American Diabetes Association
Mayo Clinic
Baby Center

Besides watching the food I eat, I also am required to eat six meals a day: three “big” meals and three snacks. Each meal is set for a designated time. There is some flexibility in the schedule, although the general rule is that I cannot let ten hours go between my bed-time snack and breakfast. I must eat every 2 to 3 1/2 hours during my waking hours. This can sometimes be a problem, especially at work. I’m also required to test my blood four times a day. The first time, in the morning when I first wake up (my fasting glucose level), and then again an hour after the three major meals. I’ve discovered that washing my hands in warm water before I take a test and massaging the finger I will be pricking help in getting enough blood flowing for testing purposes.

Of course, for some women, diet isn’t enough. Their hormones and bodies still don’t cooperate. And for those, insulin may become necessary. I hope that won’t be the case for me. While diet seems to have gotten my blood sugar levels under control for the time being, my hormone levels are constantly changing. As a result, my medical team and I have to stay on top of my progress to make sure nothing changes.

I have adjusted for the most part. It brings with it many inconveniences, but if my baby is healthy as a result, it will be worth it.

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5 Comments (+add yours?)

  1. miracle fruit powder
    Jan 08, 2011 @ 09:25:03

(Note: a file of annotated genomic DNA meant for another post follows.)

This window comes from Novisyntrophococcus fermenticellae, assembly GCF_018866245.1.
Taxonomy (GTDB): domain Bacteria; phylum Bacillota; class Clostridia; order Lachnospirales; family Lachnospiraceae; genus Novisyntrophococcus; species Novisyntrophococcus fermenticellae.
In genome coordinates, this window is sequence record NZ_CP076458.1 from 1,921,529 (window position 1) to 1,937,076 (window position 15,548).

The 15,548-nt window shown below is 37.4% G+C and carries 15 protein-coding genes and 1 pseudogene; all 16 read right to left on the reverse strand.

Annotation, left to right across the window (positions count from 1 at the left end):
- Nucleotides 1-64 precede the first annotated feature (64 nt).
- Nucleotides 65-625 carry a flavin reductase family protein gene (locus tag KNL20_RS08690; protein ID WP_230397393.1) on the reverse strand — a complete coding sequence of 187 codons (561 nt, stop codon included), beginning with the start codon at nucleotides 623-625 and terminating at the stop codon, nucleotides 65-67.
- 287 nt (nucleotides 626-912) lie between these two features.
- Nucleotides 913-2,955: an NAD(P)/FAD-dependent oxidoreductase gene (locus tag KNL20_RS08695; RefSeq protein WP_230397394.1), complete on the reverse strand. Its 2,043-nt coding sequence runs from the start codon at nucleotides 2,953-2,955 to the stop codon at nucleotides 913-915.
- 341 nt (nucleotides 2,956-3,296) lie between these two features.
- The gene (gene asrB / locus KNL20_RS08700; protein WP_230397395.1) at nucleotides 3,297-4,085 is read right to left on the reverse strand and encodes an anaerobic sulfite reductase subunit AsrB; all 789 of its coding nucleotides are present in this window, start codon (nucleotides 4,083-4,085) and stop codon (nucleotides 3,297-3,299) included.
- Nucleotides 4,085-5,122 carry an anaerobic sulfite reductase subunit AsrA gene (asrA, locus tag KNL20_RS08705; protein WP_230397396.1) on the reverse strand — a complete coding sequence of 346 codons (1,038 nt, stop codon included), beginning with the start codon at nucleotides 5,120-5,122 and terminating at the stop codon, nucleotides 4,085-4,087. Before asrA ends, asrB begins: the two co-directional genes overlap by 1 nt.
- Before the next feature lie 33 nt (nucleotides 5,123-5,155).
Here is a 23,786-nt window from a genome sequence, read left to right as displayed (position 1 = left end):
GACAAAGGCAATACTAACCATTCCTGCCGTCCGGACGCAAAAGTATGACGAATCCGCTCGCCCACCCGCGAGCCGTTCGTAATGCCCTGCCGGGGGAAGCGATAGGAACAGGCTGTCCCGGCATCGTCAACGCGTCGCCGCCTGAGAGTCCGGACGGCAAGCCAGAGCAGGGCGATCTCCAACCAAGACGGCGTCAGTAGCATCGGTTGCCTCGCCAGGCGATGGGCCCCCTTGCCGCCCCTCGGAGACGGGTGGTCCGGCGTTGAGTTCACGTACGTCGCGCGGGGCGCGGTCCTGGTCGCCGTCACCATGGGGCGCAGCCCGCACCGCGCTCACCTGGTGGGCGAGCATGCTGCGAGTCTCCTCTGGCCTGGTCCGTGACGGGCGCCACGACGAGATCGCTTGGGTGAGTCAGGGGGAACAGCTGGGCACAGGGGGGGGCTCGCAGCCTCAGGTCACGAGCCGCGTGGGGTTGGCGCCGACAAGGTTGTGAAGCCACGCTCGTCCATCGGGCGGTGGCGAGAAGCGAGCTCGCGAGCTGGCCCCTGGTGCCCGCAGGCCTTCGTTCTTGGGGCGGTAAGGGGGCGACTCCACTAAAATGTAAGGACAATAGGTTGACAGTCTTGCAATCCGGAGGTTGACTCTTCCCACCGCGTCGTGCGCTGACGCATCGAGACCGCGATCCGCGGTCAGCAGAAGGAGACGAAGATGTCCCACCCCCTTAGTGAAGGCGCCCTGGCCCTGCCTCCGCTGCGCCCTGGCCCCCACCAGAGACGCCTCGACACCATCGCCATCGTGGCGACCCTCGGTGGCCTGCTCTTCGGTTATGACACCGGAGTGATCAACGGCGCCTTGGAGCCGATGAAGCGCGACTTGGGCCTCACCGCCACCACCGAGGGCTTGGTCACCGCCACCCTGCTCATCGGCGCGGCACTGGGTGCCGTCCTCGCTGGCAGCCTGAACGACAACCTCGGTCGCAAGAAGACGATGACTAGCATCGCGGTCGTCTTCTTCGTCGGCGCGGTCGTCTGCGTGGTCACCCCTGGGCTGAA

Interesting read – thanks for this, found you searching on Google.

    Reply

  2. caspette
    Jan 08, 2011 @ 16:09:25

    That sucks. I knew a few women who had this and diet and exercise helped them lots.

    Luckily that was the one thing I didn’t get during pregnancy though I expected because my diet was pretty limited while pregnant.

    For Aussies; Diabetes Australia has some good info http://www.diabetesaustralia.com.au/Understanding-Diabetes/What-is-Diabetes/Gestational-Diabetes-/ (sorry dont know how to link in a comment).

    Reply

    • Literary Feline
      Jan 10, 2011 @ 00:26:52

      Caspette – I am glad you didn’t end up with GD. Your diet wouldn’t have mattered regardless though. Many women who have healthy diets end up with gestational diabetes as well as those who may not eat well.

      Reply

  3. stacybuckeye
    Jan 19, 2011 @ 08:27:25

    Sorry to hear that, Wendy. I was nervous about having it, but ended up with preclampsia instead! At least it is treatable even if that makes your pregnancy more challenging. Good luck 🙂

    Reply

    • Literary Feline
      Jan 22, 2011 @ 15:18:43

      Thank you, Stacy. Preclampsia can be so much worse, I think. But you have a healthy little boy (except for that cold/flu bug!) now, so it worked out in spite of that. 🙂 My doctor and midwife are keeping a close eye on my blood pressure because it tends to be right on the borderline.

      Reply